The Statue of Liberty

By Rhianna Johnson

The City that Never Sleeps

New York – referred to as New York City or the City of New York to distinguish it from the State of New York, of which it is a part – is the most populous city in the United States and the center of the New York metropolitan area, the premier gateway for legal immigration to the United States and one of the most populous urban agglomerations in the world. A global power city, New York exerts a significant impact upon commerce, finance, media, art, fashion, research, technology, education, and entertainment. Home to the headquarters of the United Nations, New York is an important center for international diplomacy and has been described as the cultural and financial capital of the world.
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Statue of Liberty

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Liberty Enlightening the World

Has anyone ever wondered what the Statue of Liberty, also known as Liberty Enlightening the World, looked like, and what the things she's wearing and holding mean? In fact, she was actually a gift from France, given to America in 1886. Her robed figure represents Libertas, the Roman goddess of freedom. The torch and the tablet she holds has the date of the American Declaration of Independence inscribed upon it, which is July 4th, 1776. From the ground to the top of her torch, she measures 93 meters and weighs 204 metric tons. Did anyone know that Lady Liberty wears a size 879 shoe and she has a 35-foot waistline? There are also 25 windows in her crown. Did anyone also know that the seven spikes on her crown represent the seven oceans and the seven continents of the world, indicating the universal concept of liberty? Lady Liberty also has an iron infrastructure and copper exterior which has turned green due to oxidation. Although it's a sign of damage, the patina (green coating) also acts as a form of protection from further deterioration.

Has anyone ever wondered who had come up with the idea for the statue and who had come up with the design? Well wonder no more, because Edouard de Laboulaye provided the idea for the statue of Lady Liberty, while Frederic-Auguste Bartholdi designed her. Laboulaye proposed that a great monument should be given as a gift from France to the United States as a celebration of both the union's victory in the American Revolution, and the abolition of slavery. Laboulaye also hoped that the gift of the statue would inspire the French people to fight for their own democracy in the face of a repressive monarchy under Napoleon lll. Did you know that Gustave Eiffel, the man who designed the Eiffel Tower, was also behind the design for Liberty's "spine"; four iron columns supporting a metal framework that holds the copper skin which is a mere 3/32ths of an inch thick.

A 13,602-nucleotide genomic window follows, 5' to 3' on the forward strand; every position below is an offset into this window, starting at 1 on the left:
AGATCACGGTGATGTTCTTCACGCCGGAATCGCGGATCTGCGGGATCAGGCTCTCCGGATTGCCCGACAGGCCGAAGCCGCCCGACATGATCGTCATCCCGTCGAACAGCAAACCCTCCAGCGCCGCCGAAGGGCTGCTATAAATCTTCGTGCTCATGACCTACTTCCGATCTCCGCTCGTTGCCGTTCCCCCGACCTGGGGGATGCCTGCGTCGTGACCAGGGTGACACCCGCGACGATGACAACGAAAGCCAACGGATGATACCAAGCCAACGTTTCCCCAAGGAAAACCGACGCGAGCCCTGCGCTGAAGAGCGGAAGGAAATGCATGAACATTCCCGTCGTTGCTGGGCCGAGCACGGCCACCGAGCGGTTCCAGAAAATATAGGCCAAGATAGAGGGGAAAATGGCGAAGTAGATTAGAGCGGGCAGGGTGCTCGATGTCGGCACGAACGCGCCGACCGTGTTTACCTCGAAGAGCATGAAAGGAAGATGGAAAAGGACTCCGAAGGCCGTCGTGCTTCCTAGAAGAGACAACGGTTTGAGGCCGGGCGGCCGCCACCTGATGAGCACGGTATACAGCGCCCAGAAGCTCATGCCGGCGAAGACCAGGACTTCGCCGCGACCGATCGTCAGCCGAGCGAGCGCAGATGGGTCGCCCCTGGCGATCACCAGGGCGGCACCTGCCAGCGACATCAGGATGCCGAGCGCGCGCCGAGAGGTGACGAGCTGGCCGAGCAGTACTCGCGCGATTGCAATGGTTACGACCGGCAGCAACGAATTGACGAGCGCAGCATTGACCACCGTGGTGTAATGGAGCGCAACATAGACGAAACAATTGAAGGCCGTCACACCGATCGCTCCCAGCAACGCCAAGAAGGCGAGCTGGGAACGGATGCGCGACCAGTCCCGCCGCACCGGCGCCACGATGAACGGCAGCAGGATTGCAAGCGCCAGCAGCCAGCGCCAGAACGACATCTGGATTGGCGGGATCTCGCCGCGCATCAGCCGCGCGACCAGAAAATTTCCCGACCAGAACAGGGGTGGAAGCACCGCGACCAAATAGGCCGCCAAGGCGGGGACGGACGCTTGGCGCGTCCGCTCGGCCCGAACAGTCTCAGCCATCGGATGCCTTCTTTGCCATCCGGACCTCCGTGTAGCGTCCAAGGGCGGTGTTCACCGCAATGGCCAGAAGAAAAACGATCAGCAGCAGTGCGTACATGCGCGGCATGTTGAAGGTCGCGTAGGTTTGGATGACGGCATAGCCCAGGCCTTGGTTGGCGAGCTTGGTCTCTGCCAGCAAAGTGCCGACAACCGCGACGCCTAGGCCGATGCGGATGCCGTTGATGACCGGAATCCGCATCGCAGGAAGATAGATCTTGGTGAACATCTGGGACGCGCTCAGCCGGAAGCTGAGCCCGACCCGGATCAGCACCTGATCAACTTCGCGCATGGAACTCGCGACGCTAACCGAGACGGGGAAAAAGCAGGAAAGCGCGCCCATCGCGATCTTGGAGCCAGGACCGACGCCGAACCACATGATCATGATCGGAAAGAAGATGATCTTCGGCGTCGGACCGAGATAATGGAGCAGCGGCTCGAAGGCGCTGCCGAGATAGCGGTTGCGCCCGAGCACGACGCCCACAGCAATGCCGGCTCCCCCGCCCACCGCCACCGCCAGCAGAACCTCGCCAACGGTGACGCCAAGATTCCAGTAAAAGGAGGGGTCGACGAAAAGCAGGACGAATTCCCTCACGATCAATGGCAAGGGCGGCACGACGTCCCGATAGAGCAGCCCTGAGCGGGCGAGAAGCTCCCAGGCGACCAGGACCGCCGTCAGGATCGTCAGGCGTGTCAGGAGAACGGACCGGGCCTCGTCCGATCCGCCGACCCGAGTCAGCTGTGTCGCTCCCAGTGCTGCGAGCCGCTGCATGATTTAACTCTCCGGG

Now, as for the meaning of the statue....although people cannot see Lady Liberty's feet clearly, she is in fact standing among a broken shackle and chains, with her right foot raised, indicating her moving forward and away from oppression and slavery. Despite the positive meaning of Lady Liberty, African Americans saw the statue as an ironic image of America, professing to be a country of freedom and justice for everyone, regardless of race, despite racism and discrimination continuing to exist. The Statue of Liberty became the symbol of immigration in the second half of the 19th century, as over 9 million immigrant same to the United States, with the statue being the first thing they saw when arriving by boat.

Today, after the terrorist attacks of September 11, the statue was closed for security reasons, with the pedestal reopening in 2004, and the statue in 2009, but only a limited number of visitors are able to go up to the crown. The first ferry departing from the mainland from Jan 5th to Dec 19th is at 9:30 am, the last ferry departing from the mainland is at 3:30 pm, and the closing ferry departing Liberty island is at 5:00 pm. The first ferry departing from the mainland from Dec 20th to Jan 4th is at 8:30 am, the last ferry departing from the mainland is at 3:30 pm, and the closing ferry departing Liberty island is at 5:00 pm. If anyone is thinking about visiting the Statue of Liberty this year, they should consider going to to pick them up.

Works Cited

Christie, Sophie. "Statue of Liberty: 50 Fascinating Facts" 04 July 2013, Publ. N.o., 11-17-14

CNN Library. "Statue of Liberty Fast Facts" CNN. Thurs July 24, 2014, Updt. N.o., 11-17-14

"Statue of Liberty" Science Kids. July 24, 2014, Updt. N.o., 11-17-14

"Statue of Liberty" N.p., N.o., 11-17-14